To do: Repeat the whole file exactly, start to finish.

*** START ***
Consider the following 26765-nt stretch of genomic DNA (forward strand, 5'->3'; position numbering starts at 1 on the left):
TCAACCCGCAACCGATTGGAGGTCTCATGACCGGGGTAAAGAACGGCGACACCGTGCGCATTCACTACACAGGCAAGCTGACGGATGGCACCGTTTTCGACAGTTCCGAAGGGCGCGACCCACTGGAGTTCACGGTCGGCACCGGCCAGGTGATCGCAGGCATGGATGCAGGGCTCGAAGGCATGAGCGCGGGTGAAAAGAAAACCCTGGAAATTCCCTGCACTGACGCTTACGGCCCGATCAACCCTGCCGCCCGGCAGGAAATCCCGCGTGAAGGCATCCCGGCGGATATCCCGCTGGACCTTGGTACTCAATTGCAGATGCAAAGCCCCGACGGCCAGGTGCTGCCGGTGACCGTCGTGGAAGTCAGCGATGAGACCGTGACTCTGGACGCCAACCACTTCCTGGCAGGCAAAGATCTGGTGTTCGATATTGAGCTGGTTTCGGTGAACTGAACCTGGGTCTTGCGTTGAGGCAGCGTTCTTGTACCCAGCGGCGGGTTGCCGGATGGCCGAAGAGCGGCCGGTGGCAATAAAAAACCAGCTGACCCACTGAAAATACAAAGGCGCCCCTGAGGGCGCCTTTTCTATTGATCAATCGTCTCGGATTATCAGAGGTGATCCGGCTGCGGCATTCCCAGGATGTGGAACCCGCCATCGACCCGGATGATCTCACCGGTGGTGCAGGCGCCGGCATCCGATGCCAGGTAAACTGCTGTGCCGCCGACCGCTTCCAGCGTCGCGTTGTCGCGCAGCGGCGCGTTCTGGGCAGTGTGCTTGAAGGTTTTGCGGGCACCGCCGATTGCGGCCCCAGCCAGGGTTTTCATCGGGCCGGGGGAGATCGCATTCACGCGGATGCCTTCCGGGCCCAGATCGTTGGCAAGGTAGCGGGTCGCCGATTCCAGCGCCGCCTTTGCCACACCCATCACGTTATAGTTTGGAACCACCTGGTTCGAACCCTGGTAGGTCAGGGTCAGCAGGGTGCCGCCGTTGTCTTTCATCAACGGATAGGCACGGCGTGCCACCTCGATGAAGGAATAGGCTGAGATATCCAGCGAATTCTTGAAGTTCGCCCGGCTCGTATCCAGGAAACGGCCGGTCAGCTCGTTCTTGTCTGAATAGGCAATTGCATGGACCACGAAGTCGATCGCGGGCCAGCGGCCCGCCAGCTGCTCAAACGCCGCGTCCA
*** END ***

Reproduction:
Consider the following 26765-nt stretch of genomic DNA (forward strand, 5'->3'; position numbering starts at 1 on the left):
TCAACCCGCAACCGATTGGAGGTCTCATGACCGGGGTAAAGAACGGCGACACCGTGCGCATTCACTACACAGGCAAGCTGACGGATGGCACCGTTTTCGACAGTTCCGAAGGGCGCGACCCACTGGAGTTCACGGTCGGCACCGGCCAGGTGATCGCAGGCATGGATGCAGGGCTCGAAGGCATGAGCGCGGGTGAAAAGAAAACCCTGGAAATTCCCTGCACTGACGCTTACGGCCCGATCAACCCTGCCGCCCGGCAGGAAATCCCGCGTGAAGGCATCCCGGCGGATATCCCGCTGGACCTTGGTACTCAATTGCAGATGCAAAGCCCCGACGGCCAGGTGCTGCCGGTGACCGTCGTGGAAGTCAGCGATGAGACCGTGACTCTGGACGCCAACCACTTCCTGGCAGGCAAAGATCTGGTGTTCGATATTGAGCTGGTTTCGGTGAACTGAACCTGGGTCTTGCGTTGAGGCAGCGTTCTTGTACCCAGCGGCGGGTTGCCGGATGGCCGAAGAGCGGCCGGTGGCAATAAAAAACCAGCTGACCCACTGAAAATACAAAGGCGCCCCTGAGGGCGCCTTTTCTATTGATCAATCGTCTCGGATTATCAGAGGTGATCCGGCTGCGGCATTCCCAGGATGTGGAACCCGCCATCGACCCGGATGATCTCACCGGTGGTGCAGGCGCCGGCATCCGATGCCAGGTAAACTGCTGTGCCGCCGACCGCTTCCAGCGTCGCGTTGTCGCGCAGCGGCGCGTTCTGGGCAGTGTGCTTGAAGGTTTTGCGGGCACCGCCGATTGCGGCCCCAGCCAGGGTTTTCATCGGGCCGGGGGAGATCGCATTCACGCGGATGCCTTCCGGGCCCAGATCGTTGGCAAGGTAGCGGGTCGCCGATTCCAGCGCCGCCTTTGCCACACCCATCACGTTATAGTTTGGAACCACCTGGTTCGAACCCTGGTAGGTCAGGGTCAGCAGGGTGCCGCCGTTGTCTTTCATCAACGGATAGGCACGGCGTGCCACCTCGATGAAGGAATAGGCTGAGATATCCAGCGAATTCTTGAAGTTCGCCCGGCTCGTATCCAGGAAACGGCCGGTCAGCTCGTTCTTGTCTGAATAGGCAATTGCATGGACCACGAAGTCGATCGCGGGCCAGCGGCCCGCCAGCTGCTCAAACGCCGCGTCCA